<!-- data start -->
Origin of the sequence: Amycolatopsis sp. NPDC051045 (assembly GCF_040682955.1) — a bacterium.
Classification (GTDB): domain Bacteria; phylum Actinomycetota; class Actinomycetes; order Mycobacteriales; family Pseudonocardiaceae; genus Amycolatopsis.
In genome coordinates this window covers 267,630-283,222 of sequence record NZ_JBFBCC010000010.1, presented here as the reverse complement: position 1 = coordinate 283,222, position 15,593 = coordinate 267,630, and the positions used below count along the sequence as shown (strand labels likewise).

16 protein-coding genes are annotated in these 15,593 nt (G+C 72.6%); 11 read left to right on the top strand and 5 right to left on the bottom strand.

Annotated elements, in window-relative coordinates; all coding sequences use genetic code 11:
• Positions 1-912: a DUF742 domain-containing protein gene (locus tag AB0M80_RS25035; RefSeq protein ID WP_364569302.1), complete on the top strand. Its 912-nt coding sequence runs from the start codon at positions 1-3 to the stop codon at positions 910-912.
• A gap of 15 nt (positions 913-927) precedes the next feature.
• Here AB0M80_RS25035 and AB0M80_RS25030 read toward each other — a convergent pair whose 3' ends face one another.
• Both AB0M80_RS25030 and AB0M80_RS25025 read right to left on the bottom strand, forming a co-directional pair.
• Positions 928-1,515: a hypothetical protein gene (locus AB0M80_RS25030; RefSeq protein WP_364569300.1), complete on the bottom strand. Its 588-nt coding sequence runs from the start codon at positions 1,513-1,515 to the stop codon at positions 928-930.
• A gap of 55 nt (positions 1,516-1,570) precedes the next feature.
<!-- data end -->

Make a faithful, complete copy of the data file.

Origin of the sequence: Amycolatopsis sp. NPDC051045 (assembly GCF_040682955.1) — a bacterium.
Classification (GTDB): domain Bacteria; phylum Actinomycetota; class Actinomycetes; order Mycobacteriales; family Pseudonocardiaceae; genus Amycolatopsis.
In genome coordinates this window covers 267,630-283,222 of sequence record NZ_JBFBCC010000010.1, presented here as the reverse complement: position 1 = coordinate 283,222, position 15,593 = coordinate 267,630, and the positions used below count along the sequence as shown (strand labels likewise).

16 protein-coding genes are annotated in these 15,593 nt (G+C 72.6%); 11 read left to right on the top strand and 5 right to left on the bottom strand.

Annotated elements, in window-relative coordinates; all coding sequences use genetic code 11:
• Positions 1-912: a DUF742 domain-containing protein gene (locus tag AB0M80_RS25035; RefSeq protein ID WP_364569302.1), complete on the top strand. Its 912-nt coding sequence runs from the start codon at positions 1-3 to the stop codon at positions 910-912.
• A gap of 15 nt (positions 913-927) precedes the next feature.
• Here AB0M80_RS25035 and AB0M80_RS25030 read toward each other — a convergent pair whose 3' ends face one another.
• Both AB0M80_RS25030 and AB0M80_RS25025 read right to left on the bottom strand, forming a co-directional pair.
• Positions 928-1,515: a hypothetical protein gene (locus AB0M80_RS25030; RefSeq protein WP_364569300.1), complete on the bottom strand. Its 588-nt coding sequence runs from the start codon at positions 1,513-1,515 to the stop codon at positions 928-930.
• A gap of 55 nt (positions 1,516-1,570) precedes the next feature.